In this post, we are going to create a program that displays multiplication flash cards. The user will be presented with a problem, and given a place to input their answer. A correct answer will move to the next question, whereas a wrong answer will be flagged and the user will be given another chance to answer correctly. Here's what the final product is going to look like:
Let's start off with the user interface. Here's the full code to create the UI:
All of the attributes on the <Page> element are just the standard stuff that is there when you create a new project. Nothing fancy or exciting there.
The <StackPanel> within the <Page> is where the custom information for our form is placed. We saw the StackPanel from the last project, but as a quick reminder you can think of a StackPanel with a horizontal orientation like books on a bookshelf. Each item is set next to each other and they go from left to right.
So, the first item that we have on the bookshelf is a TextBlock. This TextBlock is name ProblemText and this is where we are going to display the problem to the user that they are trying to solve. In addition, we set the VerticalAlignment property to center. This centers the TextBlock so that it looks a little prettier. Finally we set the Margin property. This puts a buffer around the TextBlock so that other UI elements can't get too close to it. Again, this is a layout thing to make the UI look a little bit prettier to the user.
Next up is the TextBox. This is where the user is going to type in the answer to the problem that is displayed. Along with setting the Margin property (again to make it a little bit prettier), we also create an event handler for the KeyDown event. This means that whenever a user types into the TextBox, our function AnswerText_KeyDown will be called. We do this so that we can detect when the user presses Enter within our TextBox. We'll treat this the same as if they hit the Submit button. This just makes it a little bit easier for the user to use our application.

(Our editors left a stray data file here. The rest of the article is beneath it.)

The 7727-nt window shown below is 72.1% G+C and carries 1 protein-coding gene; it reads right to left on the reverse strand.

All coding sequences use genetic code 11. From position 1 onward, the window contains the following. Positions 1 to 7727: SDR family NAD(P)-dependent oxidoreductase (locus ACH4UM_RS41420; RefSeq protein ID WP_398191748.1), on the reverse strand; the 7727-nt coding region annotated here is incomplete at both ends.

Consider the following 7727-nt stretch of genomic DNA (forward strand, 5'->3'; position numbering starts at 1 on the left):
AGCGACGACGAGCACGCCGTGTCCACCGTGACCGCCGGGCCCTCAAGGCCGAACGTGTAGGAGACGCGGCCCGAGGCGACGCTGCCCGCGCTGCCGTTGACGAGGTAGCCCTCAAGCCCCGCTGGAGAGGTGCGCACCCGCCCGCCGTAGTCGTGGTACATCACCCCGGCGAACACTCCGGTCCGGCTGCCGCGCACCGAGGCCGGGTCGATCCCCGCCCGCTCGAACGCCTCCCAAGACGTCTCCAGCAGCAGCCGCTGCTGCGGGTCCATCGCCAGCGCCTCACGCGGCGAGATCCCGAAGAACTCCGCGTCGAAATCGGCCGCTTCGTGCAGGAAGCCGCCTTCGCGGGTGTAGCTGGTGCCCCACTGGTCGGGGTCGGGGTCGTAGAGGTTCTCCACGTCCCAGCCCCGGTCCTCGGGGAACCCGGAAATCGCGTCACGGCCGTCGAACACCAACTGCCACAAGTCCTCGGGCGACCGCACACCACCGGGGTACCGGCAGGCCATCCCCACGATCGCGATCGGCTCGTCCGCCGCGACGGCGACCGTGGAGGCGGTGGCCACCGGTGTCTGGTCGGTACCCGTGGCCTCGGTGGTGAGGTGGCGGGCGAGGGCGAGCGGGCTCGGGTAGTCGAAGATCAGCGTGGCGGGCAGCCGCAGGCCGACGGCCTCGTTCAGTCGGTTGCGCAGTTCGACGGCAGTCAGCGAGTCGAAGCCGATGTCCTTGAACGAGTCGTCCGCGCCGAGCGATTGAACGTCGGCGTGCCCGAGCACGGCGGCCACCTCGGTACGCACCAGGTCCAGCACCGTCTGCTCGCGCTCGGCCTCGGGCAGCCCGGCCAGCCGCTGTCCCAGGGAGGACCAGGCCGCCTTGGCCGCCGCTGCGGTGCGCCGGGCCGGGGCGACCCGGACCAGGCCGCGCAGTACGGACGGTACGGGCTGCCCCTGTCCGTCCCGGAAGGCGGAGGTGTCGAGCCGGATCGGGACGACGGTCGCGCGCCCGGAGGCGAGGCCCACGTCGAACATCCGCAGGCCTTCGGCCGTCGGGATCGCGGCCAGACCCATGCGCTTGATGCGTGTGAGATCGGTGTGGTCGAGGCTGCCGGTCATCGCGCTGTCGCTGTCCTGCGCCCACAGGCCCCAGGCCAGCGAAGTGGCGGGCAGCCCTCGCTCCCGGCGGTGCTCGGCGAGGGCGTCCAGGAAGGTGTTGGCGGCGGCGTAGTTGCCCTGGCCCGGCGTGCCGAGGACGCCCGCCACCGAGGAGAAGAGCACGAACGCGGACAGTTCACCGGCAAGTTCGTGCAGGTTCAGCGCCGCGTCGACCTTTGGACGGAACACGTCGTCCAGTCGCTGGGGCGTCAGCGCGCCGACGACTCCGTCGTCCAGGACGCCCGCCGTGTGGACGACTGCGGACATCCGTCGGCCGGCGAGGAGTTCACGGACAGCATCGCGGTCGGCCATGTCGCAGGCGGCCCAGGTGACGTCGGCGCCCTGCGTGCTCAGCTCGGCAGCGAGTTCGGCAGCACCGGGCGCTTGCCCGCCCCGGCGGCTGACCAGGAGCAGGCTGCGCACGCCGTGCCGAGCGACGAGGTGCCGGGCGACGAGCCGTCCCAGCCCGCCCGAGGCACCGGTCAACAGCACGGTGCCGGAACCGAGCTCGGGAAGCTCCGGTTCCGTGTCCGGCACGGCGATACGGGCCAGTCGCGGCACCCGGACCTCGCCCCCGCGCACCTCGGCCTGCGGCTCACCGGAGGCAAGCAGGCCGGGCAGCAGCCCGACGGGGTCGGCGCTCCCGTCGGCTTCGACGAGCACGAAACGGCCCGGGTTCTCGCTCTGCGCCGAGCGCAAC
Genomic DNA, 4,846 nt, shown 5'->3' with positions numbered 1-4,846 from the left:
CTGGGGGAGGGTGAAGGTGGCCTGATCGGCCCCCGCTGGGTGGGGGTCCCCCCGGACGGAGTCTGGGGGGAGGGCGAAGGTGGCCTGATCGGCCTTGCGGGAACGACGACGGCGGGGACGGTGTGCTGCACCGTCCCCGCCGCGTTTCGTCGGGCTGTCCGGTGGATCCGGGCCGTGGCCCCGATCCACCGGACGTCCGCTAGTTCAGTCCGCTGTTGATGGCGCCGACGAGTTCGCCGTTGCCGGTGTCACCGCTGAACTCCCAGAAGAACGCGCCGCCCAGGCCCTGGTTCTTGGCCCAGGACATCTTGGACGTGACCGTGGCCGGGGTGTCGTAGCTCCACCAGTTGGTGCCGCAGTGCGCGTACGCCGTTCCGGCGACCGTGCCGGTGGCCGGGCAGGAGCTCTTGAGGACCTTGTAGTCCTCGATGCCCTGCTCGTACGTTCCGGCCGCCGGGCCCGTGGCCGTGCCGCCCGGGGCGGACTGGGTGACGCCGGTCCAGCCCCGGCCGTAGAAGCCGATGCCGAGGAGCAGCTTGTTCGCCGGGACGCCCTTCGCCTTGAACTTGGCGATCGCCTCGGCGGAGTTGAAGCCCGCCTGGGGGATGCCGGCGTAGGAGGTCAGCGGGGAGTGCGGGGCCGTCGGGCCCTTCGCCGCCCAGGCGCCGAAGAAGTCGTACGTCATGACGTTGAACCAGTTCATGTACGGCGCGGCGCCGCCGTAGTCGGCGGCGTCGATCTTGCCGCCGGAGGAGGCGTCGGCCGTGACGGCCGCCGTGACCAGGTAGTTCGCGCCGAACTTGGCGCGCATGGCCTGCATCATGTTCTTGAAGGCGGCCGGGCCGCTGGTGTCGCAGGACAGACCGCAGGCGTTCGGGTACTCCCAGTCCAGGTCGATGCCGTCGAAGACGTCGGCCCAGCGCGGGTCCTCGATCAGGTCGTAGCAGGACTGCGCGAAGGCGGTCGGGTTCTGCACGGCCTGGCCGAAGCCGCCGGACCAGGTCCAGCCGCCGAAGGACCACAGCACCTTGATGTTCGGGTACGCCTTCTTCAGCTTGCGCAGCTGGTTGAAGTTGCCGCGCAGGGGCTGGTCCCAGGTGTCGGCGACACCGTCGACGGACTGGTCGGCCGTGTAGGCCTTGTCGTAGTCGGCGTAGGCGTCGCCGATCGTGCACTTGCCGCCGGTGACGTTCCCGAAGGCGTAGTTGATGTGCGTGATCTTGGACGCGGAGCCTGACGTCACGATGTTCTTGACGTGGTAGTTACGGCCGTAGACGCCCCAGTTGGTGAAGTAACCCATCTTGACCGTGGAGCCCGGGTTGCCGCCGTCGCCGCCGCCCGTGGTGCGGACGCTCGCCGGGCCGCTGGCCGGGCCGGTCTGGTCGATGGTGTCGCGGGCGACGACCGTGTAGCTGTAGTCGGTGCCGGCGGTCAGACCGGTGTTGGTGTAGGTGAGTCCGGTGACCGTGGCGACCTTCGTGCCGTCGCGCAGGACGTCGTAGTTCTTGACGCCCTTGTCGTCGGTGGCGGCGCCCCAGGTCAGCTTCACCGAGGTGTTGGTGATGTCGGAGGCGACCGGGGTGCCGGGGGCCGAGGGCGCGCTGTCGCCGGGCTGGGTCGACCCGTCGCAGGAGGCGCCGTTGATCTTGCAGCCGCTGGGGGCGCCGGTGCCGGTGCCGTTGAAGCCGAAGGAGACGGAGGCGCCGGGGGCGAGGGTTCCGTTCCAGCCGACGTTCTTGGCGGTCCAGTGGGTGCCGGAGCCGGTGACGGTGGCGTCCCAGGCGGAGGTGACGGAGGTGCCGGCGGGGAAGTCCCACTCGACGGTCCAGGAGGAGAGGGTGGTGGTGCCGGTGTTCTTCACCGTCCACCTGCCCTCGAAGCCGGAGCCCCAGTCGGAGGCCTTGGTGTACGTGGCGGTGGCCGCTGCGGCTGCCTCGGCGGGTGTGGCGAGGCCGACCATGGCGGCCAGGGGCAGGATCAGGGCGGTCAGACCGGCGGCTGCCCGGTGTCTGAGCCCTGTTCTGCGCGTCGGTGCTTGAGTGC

Finally, we have the Submit button. When the user clicks on this button, our function called Submit will be called. That's what the Click=”Submit” statement is all about. Additionally, we set the Content of the Button (what is displayed on the Button), to the word Submit as well. Lastly, we set the Margin property again to make it look a little nicer.
Here's the logic behind the program:
In the constructor for the MainPage, after we do a little bit of initialization, we generate a new problem. This will be the problem that is displayed when the window first appears to the user. Within the GenerateNewProblem method, we do just that – we create a new multiplication problem for the user to solve. We start by generating two random numbers between 1 and 10. If you read the documentation for Random.Next, it says that it “Returns a non-negative random integer that is less than the specified maximum.” So, that means that _random.Next(10) will return a value between 0 and 9. So, if we add one to it, we will get a random value between 1 and 10. Now all that is left is to generate the answer to the problem (multiply the numbers together), and to display the problem to the user. We display the problem to the user by setting the ProblemText.Text property to a string that contains the multiplication problem.